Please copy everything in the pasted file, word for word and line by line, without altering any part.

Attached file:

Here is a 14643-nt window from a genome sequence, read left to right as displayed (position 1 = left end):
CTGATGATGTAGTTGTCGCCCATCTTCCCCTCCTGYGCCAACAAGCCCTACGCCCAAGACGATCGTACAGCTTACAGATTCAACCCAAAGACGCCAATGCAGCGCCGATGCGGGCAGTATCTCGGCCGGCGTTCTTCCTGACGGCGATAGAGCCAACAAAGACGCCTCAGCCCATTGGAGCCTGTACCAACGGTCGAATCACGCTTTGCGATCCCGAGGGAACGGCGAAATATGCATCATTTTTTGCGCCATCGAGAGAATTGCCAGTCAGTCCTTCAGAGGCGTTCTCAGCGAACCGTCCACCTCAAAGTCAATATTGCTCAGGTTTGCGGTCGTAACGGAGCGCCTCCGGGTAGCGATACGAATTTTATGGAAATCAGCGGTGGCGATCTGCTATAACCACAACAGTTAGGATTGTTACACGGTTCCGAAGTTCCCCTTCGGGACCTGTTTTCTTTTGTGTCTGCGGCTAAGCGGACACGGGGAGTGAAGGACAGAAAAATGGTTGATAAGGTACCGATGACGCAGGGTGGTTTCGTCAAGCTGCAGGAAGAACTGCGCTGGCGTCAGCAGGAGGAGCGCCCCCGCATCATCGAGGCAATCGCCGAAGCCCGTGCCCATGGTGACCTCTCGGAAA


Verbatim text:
Here is a 14643-nt window from a genome sequence, read left to right as displayed (position 1 = left end):
CTGATGATGTAGTTGTCGCCCATCTTCCCCTCCTGYGCCAACAAGCCCTACGCCCAAGACGATCGTACAGCTTACAGATTCAACCCAAAGACGCCAATGCAGCGCCGATGCGGGCAGTATCTCGGCCGGCGTTCTTCCTGACGGCGATAGAGCCAACAAAGACGCCTCAGCCCATTGGAGCCTGTACCAACGGTCGAATCACGCTTTGCGATCCCGAGGGAACGGCGAAATATGCATCATTTTTTGCGCCATCGAGAGAATTGCCAGTCAGTCCTTCAGAGGCGTTCTCAGCGAACCGTCCACCTCAAAGTCAATATTGCTCAGGTTTGCGGTCGTAACGGAGCGCCTCCGGGTAGCGATACGAATTTTATGGAAATCAGCGGTGGCGATCTGCTATAACCACAACAGTTAGGATTGTTACACGGTTCCGAAGTTCCCCTTCGGGACCTGTTTTCTTTTGTGTCTGCGGCTAAGCGGACACGGGGAGTGAAGGACAGAAAAATGGTTGATAAGGTACCGATGACGCAGGGTGGTTTCGTCAAGCTGCAGGAAGAACTGCGCTGGCGTCAGCAGGAGGAGCGCCCCCGCATCATCGAGGCAATCGCCGAAGCCCGTGCCCATGGTGACCTCTCGGAAA